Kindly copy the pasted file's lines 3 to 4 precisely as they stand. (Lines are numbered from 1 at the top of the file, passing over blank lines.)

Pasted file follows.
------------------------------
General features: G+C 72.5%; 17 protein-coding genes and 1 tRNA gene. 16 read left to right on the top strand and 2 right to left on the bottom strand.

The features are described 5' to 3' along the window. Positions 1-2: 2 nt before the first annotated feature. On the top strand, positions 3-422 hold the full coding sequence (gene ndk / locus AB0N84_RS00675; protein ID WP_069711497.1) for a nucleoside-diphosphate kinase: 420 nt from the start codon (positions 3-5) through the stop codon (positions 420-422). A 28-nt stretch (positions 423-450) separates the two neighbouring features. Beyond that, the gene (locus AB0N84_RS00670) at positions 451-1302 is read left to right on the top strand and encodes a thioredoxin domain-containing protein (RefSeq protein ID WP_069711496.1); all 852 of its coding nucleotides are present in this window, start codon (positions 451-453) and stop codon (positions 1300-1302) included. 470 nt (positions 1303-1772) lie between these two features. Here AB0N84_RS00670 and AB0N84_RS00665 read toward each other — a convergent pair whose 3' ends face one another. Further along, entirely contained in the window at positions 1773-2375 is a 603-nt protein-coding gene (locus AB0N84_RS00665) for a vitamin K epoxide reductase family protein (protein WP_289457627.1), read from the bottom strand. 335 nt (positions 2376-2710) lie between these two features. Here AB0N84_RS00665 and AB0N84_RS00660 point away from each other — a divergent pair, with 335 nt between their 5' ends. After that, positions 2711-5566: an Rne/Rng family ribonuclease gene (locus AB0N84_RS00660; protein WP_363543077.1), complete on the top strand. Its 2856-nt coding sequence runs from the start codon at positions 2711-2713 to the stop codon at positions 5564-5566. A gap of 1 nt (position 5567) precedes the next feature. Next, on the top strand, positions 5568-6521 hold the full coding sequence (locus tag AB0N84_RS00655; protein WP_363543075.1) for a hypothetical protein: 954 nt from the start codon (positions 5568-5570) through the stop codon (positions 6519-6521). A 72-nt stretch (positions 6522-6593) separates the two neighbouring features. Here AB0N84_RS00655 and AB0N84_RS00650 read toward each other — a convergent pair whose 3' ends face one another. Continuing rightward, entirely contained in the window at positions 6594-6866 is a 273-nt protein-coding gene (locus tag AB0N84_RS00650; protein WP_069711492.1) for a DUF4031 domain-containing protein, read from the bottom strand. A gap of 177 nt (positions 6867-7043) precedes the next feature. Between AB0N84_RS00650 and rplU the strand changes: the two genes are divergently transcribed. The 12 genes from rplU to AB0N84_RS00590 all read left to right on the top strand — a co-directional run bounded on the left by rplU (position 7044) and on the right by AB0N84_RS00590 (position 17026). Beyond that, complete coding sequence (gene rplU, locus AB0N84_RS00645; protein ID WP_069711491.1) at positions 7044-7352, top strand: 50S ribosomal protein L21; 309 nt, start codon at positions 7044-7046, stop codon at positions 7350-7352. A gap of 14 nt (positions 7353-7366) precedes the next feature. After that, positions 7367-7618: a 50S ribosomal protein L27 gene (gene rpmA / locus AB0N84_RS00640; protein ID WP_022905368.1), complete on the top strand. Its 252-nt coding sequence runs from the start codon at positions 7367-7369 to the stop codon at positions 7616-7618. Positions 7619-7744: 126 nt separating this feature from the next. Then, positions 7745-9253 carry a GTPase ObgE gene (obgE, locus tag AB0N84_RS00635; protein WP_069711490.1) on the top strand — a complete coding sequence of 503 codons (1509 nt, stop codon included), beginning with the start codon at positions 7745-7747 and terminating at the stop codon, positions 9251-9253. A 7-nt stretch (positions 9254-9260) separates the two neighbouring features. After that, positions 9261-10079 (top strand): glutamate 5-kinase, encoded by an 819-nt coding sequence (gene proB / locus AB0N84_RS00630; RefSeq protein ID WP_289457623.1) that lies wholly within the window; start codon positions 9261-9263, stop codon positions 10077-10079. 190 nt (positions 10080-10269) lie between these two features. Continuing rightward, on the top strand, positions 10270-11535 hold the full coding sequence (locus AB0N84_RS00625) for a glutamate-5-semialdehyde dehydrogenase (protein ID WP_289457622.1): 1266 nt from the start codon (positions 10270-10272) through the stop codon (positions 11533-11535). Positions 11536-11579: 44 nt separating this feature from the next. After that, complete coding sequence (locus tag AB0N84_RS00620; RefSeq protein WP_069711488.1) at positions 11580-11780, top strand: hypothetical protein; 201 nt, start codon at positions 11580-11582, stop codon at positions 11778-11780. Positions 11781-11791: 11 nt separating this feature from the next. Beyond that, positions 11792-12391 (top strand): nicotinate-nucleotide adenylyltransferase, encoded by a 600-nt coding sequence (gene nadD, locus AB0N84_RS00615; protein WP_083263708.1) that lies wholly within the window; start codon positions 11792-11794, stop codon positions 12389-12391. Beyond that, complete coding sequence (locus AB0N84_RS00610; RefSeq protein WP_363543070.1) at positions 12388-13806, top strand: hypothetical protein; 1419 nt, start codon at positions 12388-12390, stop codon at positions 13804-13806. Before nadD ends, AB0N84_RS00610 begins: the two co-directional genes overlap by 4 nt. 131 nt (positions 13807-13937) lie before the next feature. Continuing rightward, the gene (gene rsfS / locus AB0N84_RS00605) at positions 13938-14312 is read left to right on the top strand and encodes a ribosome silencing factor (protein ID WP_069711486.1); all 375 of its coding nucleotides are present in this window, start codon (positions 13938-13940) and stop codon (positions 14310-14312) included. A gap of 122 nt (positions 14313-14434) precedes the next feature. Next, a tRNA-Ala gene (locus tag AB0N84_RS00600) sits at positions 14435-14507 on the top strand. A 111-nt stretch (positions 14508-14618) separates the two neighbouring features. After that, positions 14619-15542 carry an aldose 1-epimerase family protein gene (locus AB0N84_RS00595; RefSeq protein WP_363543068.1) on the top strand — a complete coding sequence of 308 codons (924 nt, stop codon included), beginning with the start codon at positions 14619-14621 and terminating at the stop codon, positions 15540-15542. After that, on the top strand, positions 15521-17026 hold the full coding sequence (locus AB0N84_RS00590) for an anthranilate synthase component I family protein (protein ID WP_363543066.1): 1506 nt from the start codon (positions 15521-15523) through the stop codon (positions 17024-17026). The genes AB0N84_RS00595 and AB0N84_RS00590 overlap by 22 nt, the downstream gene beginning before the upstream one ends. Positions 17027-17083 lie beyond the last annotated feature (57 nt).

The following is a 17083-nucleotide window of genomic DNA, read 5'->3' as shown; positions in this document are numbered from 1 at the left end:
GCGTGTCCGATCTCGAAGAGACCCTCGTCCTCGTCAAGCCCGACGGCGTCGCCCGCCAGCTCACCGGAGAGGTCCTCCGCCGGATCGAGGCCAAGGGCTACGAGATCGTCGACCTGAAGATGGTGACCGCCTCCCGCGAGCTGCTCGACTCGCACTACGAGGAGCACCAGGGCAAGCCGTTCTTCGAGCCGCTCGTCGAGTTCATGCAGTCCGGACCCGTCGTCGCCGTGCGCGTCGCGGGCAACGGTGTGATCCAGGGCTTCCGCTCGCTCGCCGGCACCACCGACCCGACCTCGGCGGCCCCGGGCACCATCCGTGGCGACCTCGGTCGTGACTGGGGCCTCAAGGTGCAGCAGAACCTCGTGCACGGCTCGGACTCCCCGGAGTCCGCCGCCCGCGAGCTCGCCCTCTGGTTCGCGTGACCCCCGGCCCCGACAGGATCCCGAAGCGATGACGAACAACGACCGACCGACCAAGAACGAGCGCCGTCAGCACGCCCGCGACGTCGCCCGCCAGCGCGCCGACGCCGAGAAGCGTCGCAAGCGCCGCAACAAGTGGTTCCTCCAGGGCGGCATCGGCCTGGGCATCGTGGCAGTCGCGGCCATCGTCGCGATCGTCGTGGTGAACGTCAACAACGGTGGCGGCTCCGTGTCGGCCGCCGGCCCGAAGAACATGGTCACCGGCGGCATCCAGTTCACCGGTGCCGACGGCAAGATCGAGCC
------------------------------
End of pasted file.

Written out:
The following is a 17083-nucleotide window of genomic DNA, read 5'->3' as shown; positions in this document are numbered from 1 at the left end:
GCGTGTCCGATCTCGAAGAGACCCTCGTCCTCGTCAAGCCCGACGGCGTCGCCCGCCAGCTCACCGGAGAGGTCCTCCGCCGGATCGAGGCCAAGGGCTACGAGATCGTCGACCTGAAGATGGTGACCGCCTCCCGCGAGCTGCTCGACTCGCACTACGAGGAGCACCAGGGCAAGCCGTTCTTCGAGCCGCTCGTCGAGTTCATGCAGTCCGGACCCGTCGTCGCCGTGCGCGTCGCGGGCAACGGTGTGATCCAGGGCTTCCGCTCGCTCGCCGGCACCACCGACCCGACCTCGGCGGCCCCGGGCACCATCCGTGGCGACCTCGGTCGTGACTGGGGCCTCAAGGTGCAGCAGAACCTCGTGCACGGCTCGGACTCCCCGGAGTCCGCCGCCCGCGAGCTCGCCCTCTGGTTCGCGTGACCCCCGGCCCCGACAGGATCCCGAAGCGATGACGAACAACGACCGACCGACCAAGAACGAGCGCCGTCAGCACGCCCGCGACGTCGCCCGCCAGCGCGCCGACGCCGAGAAGCGTCGCAAGCGCCGCAACAAGTGGTTCCTCCAGGGCGGCATCGGCCTGGGCATCGTGGCAGTCGCGGCCATCGTCGCGATCGTCGTGGTGAACGTCAACAACGGTGGCGGCTCCGTGTCGGCCGCCGGCCCGAAGAACATGGTCACCGGCGGCATCCAGTTCACCGGTGCCGACGGCAAGATCGAGCC